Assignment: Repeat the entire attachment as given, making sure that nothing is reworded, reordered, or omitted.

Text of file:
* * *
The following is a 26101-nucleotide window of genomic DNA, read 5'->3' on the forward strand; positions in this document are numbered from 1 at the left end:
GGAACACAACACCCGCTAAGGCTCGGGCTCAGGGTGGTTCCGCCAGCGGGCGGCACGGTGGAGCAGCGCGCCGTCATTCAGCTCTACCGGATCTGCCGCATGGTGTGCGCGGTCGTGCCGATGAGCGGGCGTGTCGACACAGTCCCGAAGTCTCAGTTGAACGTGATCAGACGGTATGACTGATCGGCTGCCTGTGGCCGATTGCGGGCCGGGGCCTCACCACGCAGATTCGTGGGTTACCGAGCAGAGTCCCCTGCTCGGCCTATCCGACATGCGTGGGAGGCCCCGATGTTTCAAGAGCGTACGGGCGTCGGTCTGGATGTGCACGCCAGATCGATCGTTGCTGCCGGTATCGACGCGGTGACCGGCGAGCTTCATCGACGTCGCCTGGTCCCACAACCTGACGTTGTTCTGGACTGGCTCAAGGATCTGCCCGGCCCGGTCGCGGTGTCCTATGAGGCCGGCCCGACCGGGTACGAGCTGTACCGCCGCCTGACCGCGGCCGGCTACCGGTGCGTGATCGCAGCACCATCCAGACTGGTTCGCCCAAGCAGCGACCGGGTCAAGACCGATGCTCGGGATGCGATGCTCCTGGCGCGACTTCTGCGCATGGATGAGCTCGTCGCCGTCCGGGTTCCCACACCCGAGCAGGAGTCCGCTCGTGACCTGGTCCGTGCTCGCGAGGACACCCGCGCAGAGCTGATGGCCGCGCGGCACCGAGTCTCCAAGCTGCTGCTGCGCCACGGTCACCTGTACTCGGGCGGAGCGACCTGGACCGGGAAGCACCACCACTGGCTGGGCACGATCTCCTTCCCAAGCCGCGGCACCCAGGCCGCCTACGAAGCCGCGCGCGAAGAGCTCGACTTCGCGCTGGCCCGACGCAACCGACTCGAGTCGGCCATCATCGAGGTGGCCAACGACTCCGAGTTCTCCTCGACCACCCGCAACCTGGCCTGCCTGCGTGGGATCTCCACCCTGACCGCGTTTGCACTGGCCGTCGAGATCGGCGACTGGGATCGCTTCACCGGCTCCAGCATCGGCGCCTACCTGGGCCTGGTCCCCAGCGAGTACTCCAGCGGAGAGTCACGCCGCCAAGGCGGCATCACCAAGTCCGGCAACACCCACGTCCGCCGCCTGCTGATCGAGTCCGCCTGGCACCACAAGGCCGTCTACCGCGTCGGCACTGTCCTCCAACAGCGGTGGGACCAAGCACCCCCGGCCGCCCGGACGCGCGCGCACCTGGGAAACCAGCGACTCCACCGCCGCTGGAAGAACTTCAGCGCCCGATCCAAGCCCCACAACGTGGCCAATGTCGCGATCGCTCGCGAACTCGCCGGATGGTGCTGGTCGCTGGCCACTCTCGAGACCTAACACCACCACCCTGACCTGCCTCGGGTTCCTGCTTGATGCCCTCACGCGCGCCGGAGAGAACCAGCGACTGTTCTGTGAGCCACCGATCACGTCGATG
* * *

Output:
The following is a 26101-nucleotide window of genomic DNA, read 5'->3' on the forward strand; positions in this document are numbered from 1 at the left end:
GGAACACAACACCCGCTAAGGCTCGGGCTCAGGGTGGTTCCGCCAGCGGGCGGCACGGTGGAGCAGCGCGCCGTCATTCAGCTCTACCGGATCTGCCGCATGGTGTGCGCGGTCGTGCCGATGAGCGGGCGTGTCGACACAGTCCCGAAGTCTCAGTTGAACGTGATCAGACGGTATGACTGATCGGCTGCCTGTGGCCGATTGCGGGCCGGGGCCTCACCACGCAGATTCGTGGGTTACCGAGCAGAGTCCCCTGCTCGGCCTATCCGACATGCGTGGGAGGCCCCGATGTTTCAAGAGCGTACGGGCGTCGGTCTGGATGTGCACGCCAGATCGATCGTTGCTGCCGGTATCGACGCGGTGACCGGCGAGCTTCATCGACGTCGCCTGGTCCCACAACCTGACGTTGTTCTGGACTGGCTCAAGGATCTGCCCGGCCCGGTCGCGGTGTCCTATGAGGCCGGCCCGACCGGGTACGAGCTGTACCGCCGCCTGACCGCGGCCGGCTACCGGTGCGTGATCGCAGCACCATCCAGACTGGTTCGCCCAAGCAGCGACCGGGTCAAGACCGATGCTCGGGATGCGATGCTCCTGGCGCGACTTCTGCGCATGGATGAGCTCGTCGCCGTCCGGGTTCCCACACCCGAGCAGGAGTCCGCTCGTGACCTGGTCCGTGCTCGCGAGGACACCCGCGCAGAGCTGATGGCCGCGCGGCACCGAGTCTCCAAGCTGCTGCTGCGCCACGGTCACCTGTACTCGGGCGGAGCGACCTGGACCGGGAAGCACCACCACTGGCTGGGCACGATCTCCTTCCCAAGCCGCGGCACCCAGGCCGCCTACGAAGCCGCGCGCGAAGAGCTCGACTTCGCGCTGGCCCGACGCAACCGACTCGAGTCGGCCATCATCGAGGTGGCCAACGACTCCGAGTTCTCCTCGACCACCCGCAACCTGGCCTGCCTGCGTGGGATCTCCACCCTGACCGCGTTTGCACTGGCCGTCGAGATCGGCGACTGGGATCGCTTCACCGGCTCCAGCATCGGCGCCTACCTGGGCCTGGTCCCCAGCGAGTACTCCAGCGGAGAGTCACGCCGCCAAGGCGGCATCACCAAGTCCGGCAACACCCACGTCCGCCGCCTGCTGATCGAGTCCGCCTGGCACCACAAGGCCGTCTACCGCGTCGGCACTGTCCTCCAACAGCGGTGGGACCAAGCACCCCCGGCCGCCCGGACGCGCGCGCACCTGGGAAACCAGCGACTCCACCGCCGCTGGAAGAACTTCAGCGCCCGATCCAAGCCCCACAACGTGGCCAATGTCGCGATCGCTCGCGAACTCGCCGGATGGTGCTGGTCGCTGGCCACTCTCGAGACCTAACACCACCACCCTGACCTGCCTCGGGTTCCTGCTTGATGCCCTCACGCGCGCCGGAGAGAACCAGCGACTGTTCTGTGAGCCACCGATCACGTCGATG